Spiny Lobster

Spiny Lobster

Spiny Lobster

Panulirus argus

Managed by:

SAFMC, GMFMC


Physical description:

Commonly referred to as the Florida spiny lobster, the Caribbean spiny lobster inhabits tropical and subtropical waters of the Atlantic Ocean, Caribbean Sea, and Gulf of Mexico. Spiny lobsters get their name from the forward-pointing spines that cover their bodies to help protect them from predators. They vary in color from almost white to dark red-orange. Two large, cream-colored spots on the top of the second segment of the tail make spiny lobsters easy to identify. They have long antennae over their eyes that they wave to scare off predators and smaller antennae-like structures called antennules that sense movement and detect chemicals in the water. (Excerpt taken from: http://myfwc.com/research/saltwater/crustaceans/lobster/facts/)


Biological description:

Adult spiny lobsters make their homes in the protected crevices and caverns of coral reefs, sponge flats, and other hard-bottomed areas. The lobsters spawn from March through August and female lobsters carry the bright orange eggs on their undersides until they turn brown and hatch. Larvae can be carried for thousands of miles by currents until they settle in shallow nearshore areas among seagrass and algae beds. They feed on small snails and crabs. The lobsters are solitary until they reach the juvenile stage, when they begin to congregate around protective habitat in nearshore areas. As they begin to mature, spiny lobsters migrate from the nursery areas to offshore reefs.

Lobsters stay in their dens during daylight hours to avoid predators, emerging a couple of hours after dark to forage for food. While lobsters will eat almost anything, their favorite diet consists mostly of snails, clams, crabs, and urchins. The lobsters return to the safety of their dens several hours before sunrise. (Excerpt taken from: http://myfwc.com/research/saltwater/crustaceans/lobster/facts/)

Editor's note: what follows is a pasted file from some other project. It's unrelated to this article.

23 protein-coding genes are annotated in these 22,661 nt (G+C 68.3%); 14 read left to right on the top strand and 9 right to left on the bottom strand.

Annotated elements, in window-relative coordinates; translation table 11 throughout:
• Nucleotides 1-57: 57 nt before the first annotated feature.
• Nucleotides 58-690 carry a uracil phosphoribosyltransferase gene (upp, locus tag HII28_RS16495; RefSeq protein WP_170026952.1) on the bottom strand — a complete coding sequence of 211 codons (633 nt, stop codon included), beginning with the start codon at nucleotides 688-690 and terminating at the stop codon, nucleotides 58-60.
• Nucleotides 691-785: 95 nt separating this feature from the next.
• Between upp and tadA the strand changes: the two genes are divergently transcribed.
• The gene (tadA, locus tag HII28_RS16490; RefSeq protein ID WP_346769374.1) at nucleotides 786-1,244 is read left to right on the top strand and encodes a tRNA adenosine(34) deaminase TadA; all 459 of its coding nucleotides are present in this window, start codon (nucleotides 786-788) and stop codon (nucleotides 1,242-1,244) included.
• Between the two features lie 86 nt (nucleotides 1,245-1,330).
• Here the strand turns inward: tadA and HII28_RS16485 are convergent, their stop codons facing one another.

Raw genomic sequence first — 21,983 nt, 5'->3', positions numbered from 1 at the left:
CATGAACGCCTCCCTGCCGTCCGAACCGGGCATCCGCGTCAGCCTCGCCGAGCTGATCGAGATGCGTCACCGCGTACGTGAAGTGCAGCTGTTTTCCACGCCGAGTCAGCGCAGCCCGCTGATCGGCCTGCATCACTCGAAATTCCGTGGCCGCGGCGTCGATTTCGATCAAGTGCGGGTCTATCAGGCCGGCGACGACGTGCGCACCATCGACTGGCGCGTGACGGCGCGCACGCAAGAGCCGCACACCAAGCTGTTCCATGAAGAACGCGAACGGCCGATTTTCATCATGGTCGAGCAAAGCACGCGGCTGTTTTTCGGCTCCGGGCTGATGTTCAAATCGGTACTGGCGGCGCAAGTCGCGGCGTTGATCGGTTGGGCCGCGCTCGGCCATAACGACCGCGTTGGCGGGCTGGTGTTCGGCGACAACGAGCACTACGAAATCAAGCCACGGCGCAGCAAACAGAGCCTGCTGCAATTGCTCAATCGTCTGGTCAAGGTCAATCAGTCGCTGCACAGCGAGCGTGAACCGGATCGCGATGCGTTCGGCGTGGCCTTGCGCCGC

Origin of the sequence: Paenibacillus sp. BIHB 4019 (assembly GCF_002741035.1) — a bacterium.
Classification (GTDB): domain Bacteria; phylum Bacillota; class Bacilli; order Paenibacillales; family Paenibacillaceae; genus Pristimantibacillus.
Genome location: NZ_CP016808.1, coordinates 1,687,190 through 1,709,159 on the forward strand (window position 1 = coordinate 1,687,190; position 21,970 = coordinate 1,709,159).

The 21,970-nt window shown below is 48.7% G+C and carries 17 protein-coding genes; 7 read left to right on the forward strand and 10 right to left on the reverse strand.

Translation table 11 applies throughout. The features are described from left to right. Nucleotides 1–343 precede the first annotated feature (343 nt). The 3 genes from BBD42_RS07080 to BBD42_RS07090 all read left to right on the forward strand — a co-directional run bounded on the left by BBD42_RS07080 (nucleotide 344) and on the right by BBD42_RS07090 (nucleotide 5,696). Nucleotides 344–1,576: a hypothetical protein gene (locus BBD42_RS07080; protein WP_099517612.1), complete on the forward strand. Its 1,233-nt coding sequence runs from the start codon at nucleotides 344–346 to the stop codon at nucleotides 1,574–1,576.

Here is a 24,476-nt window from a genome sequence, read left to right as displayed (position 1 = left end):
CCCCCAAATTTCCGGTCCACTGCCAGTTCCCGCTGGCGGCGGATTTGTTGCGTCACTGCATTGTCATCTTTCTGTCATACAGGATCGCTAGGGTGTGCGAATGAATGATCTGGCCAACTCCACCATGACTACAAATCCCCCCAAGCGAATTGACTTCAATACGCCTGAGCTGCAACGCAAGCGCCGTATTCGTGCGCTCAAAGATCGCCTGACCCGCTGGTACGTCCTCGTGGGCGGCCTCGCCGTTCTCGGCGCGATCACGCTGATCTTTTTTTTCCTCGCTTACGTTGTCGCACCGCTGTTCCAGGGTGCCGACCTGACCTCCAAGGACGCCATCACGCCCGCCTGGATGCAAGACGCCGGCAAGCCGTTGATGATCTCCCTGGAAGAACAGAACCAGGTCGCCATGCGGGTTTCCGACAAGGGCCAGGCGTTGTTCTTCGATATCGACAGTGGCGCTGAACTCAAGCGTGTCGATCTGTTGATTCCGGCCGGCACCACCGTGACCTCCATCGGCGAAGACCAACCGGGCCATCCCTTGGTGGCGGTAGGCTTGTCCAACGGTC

South Atlantic Federal Regulations

Commercial:

  • CLOSED, effective April 1, 2017.¬†The fishery will reopen on August 6, 2017.
  • Size Limit: Carapace must be more than 3", tail must be at least 5.5" with tailing permit. Divers must measure carapace while in water. Undersized lobster must be released unharmed immediately without removal from water.
  • Trip Limit:
    • A trap certificate program has been adopted in federal waters off Florida. Contact Florida Fish and Wildlife Conservation Commission for information at 850-487-0554.
    • In federal waters off NC, SC, and GA, harvesting is allowed year round with a daily bag or possession limit of 2 per person.
  • Regulatory Remarks:
    • Permit and vessel ID required.
    • Season closed April 1 through August 5 off east Florida.
    • Night divers restricted to 6 lobster bag limit off east Florida.
    • Allowable gear includes trap, pot, dip net, or square. There is a 5% bycatch limit by weight for incidental harvest by trawls in the EEZ.
    • No spear, hooks or piercing divices. Explosive and poisons are prohibited.
    • A degradable panel is required on non-wooden traps. Bouy and trap identification is required. Trap tending at night is prohibited.
    • Fishermen with tailing permits must land spiny lobster all whole or all tailed.
    • Fishermen may retain up to 50 Caribbean spiny lobsters less than the minimum size limit and one per trap.
  • Additional Updates:

Recreational:

  • CLOSED, effective April 1, 2017. The fishery will reopen on August 6, 2017.
  • Two Day Recreational Sport Season:¬†July 26 & 27, 2017
  • Size Limit: Must have carapace size of 3". Divers must measure carapace while in water.
  • Bag Limit:
    • Limit is 6 per person off Florida. No transfer at sea between boats. Cannot combine EEZ and state bag limits.
    • Limit is 2 per person off NC, SC, and GA.
  • Regulatory Remarks:
    • Undersized lobster must be released unharmed immediately without removal from water.
    • Season closed in Florida from April 1 to August 5. Special non-trap season off Florida is last Wednesday and successive Thursday in July.
    • Removal of tail at sea is prohibited without permit.
    • No taking of berried spiny or berried slipper lobsters
    • No spears, hooks, or piercing devices.
    • Explosives prohibited.
  • Additional Updates: